Democracy and leadership are incompatible. The “democratic process” does not give value to leadership, only to popularity.
By definition a “full” democracy would have all the electorate determining every little decision by a majority vote. Such a “full” democracy can never work. That would be closer to anarchy than anything else. In practice, therefore, most “democratic” states use the democratic process sparingly and primarily at the time of elections. The elections are meant to choose leaders who will then lead during their term in office. In between elections, decisions are generally to be taken by the anointed leaders in a limited but semi-autocratic fashion. Presidents and Prime Ministers become temporary, limited dictators or kings. But the more “democracy” that is applied, whether through parliamentary limitations or by passing the buck in a referendum, the more heads of government follow the wishes of the majority rather than lead. Street demonstrations, opinion polls, popularity polls, on-line polls, parliamentary votes and referenda are all supposed to be, and taken to be, expressions of the democratic will of the people. Increasingly heads of government are forced to “follow” the wishes of the masses rather than even trying to “lead”. The “democratic process” does not give value to leadership, only to popularity.
Political wolves who once led the human flock have been turned into sheep.
I suspect this is because democracy and leadership are fundamentally incompatible. The greater the level of democracy that is applied, the more a titular leader is required to follow rather than to lead. Corporations know this very well. Shareholders apply democracy only at shareholder meetings. And here they choose their leaders who become dictators for a time. Operations are autocratic and are only democratic as an “act of benevolence”. When the shareholders are not satisfied, they change the dictator but they rarely interfere with the exercise of his authority.
Looking at the titular leaders of the democratic countries today, there is not a leader of any stature anywhere in sight. I take a political leader to be someone with a vision of where he wants to take his country and his people, and who creates the path for doing so. Countries with proportional representation are – inherently – no longer capable of producing a leader of that school. They throw up administrators and conciliators who can compromise between different factions but whose time horizon is only up to the next election. They are congenitally incapable of leading, of creating a path to a new condition that they can envision and communicate. Most European countries now fall into this category. Countries with two party systems can, in theory, produce a political leader who can be a king for his term. In practice they too are constrained by their parliaments and “popularity ratings”.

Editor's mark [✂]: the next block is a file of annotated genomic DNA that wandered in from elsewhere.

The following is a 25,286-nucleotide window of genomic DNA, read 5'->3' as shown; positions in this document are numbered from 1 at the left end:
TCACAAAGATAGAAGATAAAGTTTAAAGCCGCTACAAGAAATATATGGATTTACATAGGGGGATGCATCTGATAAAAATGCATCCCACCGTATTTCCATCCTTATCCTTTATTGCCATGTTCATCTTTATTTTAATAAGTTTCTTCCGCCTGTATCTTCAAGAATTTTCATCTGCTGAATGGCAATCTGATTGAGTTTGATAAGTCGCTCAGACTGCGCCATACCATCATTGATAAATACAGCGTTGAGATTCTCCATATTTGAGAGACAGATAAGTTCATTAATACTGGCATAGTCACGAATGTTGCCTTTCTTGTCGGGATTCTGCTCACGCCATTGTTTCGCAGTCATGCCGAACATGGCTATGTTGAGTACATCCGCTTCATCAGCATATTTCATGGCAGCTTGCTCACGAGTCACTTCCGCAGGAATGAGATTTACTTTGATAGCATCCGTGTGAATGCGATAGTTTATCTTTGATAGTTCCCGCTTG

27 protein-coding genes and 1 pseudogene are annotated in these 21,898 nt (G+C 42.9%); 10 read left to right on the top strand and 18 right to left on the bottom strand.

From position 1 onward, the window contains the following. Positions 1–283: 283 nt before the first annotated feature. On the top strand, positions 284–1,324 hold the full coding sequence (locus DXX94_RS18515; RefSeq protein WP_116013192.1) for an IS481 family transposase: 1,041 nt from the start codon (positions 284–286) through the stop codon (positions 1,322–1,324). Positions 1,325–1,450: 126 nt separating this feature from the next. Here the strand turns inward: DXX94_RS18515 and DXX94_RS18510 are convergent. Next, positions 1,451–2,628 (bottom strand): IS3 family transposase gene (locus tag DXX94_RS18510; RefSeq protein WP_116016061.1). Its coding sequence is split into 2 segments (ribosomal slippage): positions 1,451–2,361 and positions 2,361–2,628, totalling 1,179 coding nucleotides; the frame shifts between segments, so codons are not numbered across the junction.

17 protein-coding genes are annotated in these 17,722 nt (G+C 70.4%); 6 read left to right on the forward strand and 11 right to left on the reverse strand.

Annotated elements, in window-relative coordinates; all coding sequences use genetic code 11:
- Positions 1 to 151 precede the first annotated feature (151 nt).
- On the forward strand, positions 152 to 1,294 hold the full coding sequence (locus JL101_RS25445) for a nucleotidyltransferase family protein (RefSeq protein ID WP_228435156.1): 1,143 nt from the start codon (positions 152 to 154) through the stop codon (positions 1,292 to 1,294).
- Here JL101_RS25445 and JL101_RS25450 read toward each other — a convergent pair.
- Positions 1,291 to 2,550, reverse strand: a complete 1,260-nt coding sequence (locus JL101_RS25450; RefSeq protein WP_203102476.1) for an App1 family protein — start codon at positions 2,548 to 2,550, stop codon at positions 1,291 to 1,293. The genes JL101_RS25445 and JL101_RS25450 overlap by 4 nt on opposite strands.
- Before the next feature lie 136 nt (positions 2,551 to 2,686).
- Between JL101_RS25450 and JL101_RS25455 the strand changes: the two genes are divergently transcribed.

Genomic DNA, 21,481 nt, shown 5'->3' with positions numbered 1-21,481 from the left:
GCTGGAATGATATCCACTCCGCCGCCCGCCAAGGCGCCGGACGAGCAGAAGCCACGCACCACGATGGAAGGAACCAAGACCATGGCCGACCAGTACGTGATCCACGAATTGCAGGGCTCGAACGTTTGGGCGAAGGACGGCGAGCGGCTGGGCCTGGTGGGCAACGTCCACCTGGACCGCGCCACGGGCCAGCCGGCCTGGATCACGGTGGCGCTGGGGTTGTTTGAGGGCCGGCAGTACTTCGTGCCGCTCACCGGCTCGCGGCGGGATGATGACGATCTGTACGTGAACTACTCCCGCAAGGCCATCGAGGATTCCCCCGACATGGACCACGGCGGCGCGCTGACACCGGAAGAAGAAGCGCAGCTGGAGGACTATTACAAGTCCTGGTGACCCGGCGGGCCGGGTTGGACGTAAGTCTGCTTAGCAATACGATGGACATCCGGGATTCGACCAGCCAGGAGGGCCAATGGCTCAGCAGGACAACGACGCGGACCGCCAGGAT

Among the current bunch the closest to being a leader is Angela Merkel. There is not another “leader” in all of Europe. The democratic limitations have been further compounded by the extra layers of bureaucracy in Brussels, the European Parliament and the European Courts. The EU is not a place to look for leaders any more. Barack Obama could have been a leader but he has been too risk-averse (a euphemism for scared) to lead. Hillary Clinton is an administrator who would not recognise a vision if it was handed to her. Donald Trump is a maverick and there is just a faint chance that he could turn into a leader, though it is highly unlikely. Trudeau in Canada has just won a popularity contest and will not challenge the conventional wisdom of the masses. China has a head of political party who seems to be losing control of even his own party. Narendra Modi in India is too busy with collecting frequent flyer points and PR to have time to lead. I don’t count Putin who is a straight dictator without too much pretense of being democratic. (But he is allowed to, and he does lead.)
Democracy is fundamentally incompatible with leadership. A “full” democracy needs no leaders to make any decisions – only followers to do as they are told to by the majority. My thesis is that there is a balance to be found between democratic principles and operational authoritarianism. You can well apply democratic principles when choosing heads of government. But democracy has to be suspended when providing authority to such heads of government; at least during their time in office and perhaps with some other safeguards. But these chosen heads have to be given the room to become, or grow to become, leaders – if they can. Right now the authority of the chosen heads is so curtailed that they have little chance to be leaders.
I suspect we do need leaders. But they will not appear until the balance is redressed and we recreate the space within which political leaders can exist and operate.